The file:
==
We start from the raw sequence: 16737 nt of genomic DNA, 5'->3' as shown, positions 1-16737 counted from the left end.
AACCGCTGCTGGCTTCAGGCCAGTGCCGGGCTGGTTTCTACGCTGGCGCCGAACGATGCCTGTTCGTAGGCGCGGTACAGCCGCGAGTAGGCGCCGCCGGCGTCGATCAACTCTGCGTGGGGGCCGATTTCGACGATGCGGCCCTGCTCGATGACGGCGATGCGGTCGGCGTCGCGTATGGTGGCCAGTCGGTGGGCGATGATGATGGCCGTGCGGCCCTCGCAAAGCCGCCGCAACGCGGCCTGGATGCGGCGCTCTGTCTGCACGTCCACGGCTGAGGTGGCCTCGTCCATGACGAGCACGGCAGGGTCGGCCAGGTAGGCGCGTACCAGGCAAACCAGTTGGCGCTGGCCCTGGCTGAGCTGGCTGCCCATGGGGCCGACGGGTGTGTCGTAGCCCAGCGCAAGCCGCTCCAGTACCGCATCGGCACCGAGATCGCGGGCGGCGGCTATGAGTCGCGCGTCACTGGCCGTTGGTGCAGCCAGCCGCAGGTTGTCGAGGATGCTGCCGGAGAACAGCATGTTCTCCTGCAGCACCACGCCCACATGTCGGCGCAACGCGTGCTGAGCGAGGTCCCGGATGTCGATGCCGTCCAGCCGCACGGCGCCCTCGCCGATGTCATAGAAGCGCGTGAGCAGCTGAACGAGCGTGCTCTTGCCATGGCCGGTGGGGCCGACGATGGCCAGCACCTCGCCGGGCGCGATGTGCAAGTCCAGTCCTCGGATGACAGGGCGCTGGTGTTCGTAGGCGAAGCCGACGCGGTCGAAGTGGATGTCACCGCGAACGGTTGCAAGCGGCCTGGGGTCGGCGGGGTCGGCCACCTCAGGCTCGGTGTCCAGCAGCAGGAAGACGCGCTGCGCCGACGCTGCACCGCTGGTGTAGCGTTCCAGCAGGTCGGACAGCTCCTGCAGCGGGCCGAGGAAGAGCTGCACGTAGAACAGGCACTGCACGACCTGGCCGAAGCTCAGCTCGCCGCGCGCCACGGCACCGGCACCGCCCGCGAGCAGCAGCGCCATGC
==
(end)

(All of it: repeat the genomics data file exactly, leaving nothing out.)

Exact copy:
We start from the raw sequence: 16737 nt of genomic DNA, 5'->3' as shown, positions 1-16737 counted from the left end.
AACCGCTGCTGGCTTCAGGCCAGTGCCGGGCTGGTTTCTACGCTGGCGCCGAACGATGCCTGTTCGTAGGCGCGGTACAGCCGCGAGTAGGCGCCGCCGGCGTCGATCAACTCTGCGTGGGGGCCGATTTCGACGATGCGGCCCTGCTCGATGACGGCGATGCGGTCGGCGTCGCGTATGGTGGCCAGTCGGTGGGCGATGATGATGGCCGTGCGGCCCTCGCAAAGCCGCCGCAACGCGGCCTGGATGCGGCGCTCTGTCTGCACGTCCACGGCTGAGGTGGCCTCGTCCATGACGAGCACGGCAGGGTCGGCCAGGTAGGCGCGTACCAGGCAAACCAGTTGGCGCTGGCCCTGGCTGAGCTGGCTGCCCATGGGGCCGACGGGTGTGTCGTAGCCCAGCGCAAGCCGCTCCAGTACCGCATCGGCACCGAGATCGCGGGCGGCGGCTATGAGTCGCGCGTCACTGGCCGTTGGTGCAGCCAGCCGCAGGTTGTCGAGGATGCTGCCGGAGAACAGCATGTTCTCCTGCAGCACCACGCCCACATGTCGGCGCAACGCGTGCTGAGCGAGGTCCCGGATGTCGATGCCGTCCAGCCGCACGGCGCCCTCGCCGATGTCATAGAAGCGCGTGAGCAGCTGAACGAGCGTGCTCTTGCCATGGCCGGTGGGGCCGACGATGGCCAGCACCTCGCCGGGCGCGATGTGCAAGTCCAGTCCTCGGATGACAGGGCGCTGGTGTTCGTAGGCGAAGCCGACGCGGTCGAAGTGGATGTCACCGCGAACGGTTGCAAGCGGCCTGGGGTCGGCGGGGTCGGCCACCTCAGGCTCGGTGTCCAGCAGCAGGAAGACGCGCTGCGCCGACGCTGCACCGCTGGTGTAGCGTTCCAGCAGGTCGGACAGCTCCTGCAGCGGGCCGAGGAAGAGCTGCACGTAGAACAGGCACTGCACGACCTGGCCGAAGCTCAGCTCGCCGCGCGCCACGGCACCGGCACCGCCCGCGAGCAGCAGCGCCATGC